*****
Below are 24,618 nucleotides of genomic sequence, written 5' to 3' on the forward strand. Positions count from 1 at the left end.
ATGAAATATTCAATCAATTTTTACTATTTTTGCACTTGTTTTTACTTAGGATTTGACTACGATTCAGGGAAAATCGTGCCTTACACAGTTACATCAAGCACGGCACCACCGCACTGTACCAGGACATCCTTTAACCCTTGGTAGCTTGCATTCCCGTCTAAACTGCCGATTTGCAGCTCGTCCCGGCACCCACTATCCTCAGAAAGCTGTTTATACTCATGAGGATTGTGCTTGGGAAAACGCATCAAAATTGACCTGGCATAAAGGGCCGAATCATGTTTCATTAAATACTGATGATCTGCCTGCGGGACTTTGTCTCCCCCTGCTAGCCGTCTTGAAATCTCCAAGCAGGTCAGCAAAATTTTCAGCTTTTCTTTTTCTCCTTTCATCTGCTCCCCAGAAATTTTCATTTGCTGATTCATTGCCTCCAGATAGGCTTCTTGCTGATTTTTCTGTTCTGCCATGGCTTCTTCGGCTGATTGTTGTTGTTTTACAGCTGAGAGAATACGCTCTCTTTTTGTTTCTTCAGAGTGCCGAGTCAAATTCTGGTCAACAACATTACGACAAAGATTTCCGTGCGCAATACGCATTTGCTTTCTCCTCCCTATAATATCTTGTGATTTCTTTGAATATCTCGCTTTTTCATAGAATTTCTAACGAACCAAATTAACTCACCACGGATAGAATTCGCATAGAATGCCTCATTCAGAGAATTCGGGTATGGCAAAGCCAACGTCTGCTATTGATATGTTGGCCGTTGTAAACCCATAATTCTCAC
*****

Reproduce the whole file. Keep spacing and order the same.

Below are 24,618 nucleotides of genomic sequence, written 5' to 3' on the forward strand. Positions count from 1 at the left end.
ATGAAATATTCAATCAATTTTTACTATTTTTGCACTTGTTTTTACTTAGGATTTGACTACGATTCAGGGAAAATCGTGCCTTACACAGTTACATCAAGCACGGCACCACCGCACTGTACCAGGACATCCTTTAACCCTTGGTAGCTTGCATTCCCGTCTAAACTGCCGATTTGCAGCTCGTCCCGGCACCCACTATCCTCAGAAAGCTGTTTATACTCATGAGGATTGTGCTTGGGAAAACGCATCAAAATTGACCTGGCATAAAGGGCCGAATCATGTTTCATTAAATACTGATGATCTGCCTGCGGGACTTTGTCTCCCCCTGCTAGCCGTCTTGAAATCTCCAAGCAGGTCAGCAAAATTTTCAGCTTTTCTTTTTCTCCTTTCATCTGCTCCCCAGAAATTTTCATTTGCTGATTCATTGCCTCCAGATAGGCTTCTTGCTGATTTTTCTGTTCTGCCATGGCTTCTTCGGCTGATTGTTGTTGTTTTACAGCTGAGAGAATACGCTCTCTTTTTGTTTCTTCAGAGTGCCGAGTCAAATTCTGGTCAACAACATTACGACAAAGATTTCCGTGCGCAATACGCATTTGCTTTCTCCTCCCTATAATATCTTGTGATTTCTTTGAATATCTCGCTTTTTCATAGAATTTCTAACGAACCAAATTAACTCACCACGGATAGAATTCGCATAGAATGCCTCATTCAGAGAATTCGGGTATGGCAAAGCCAACGTCTGCTATTGATATGTTGGCCGTTGTAAACCCATAATTCTCAC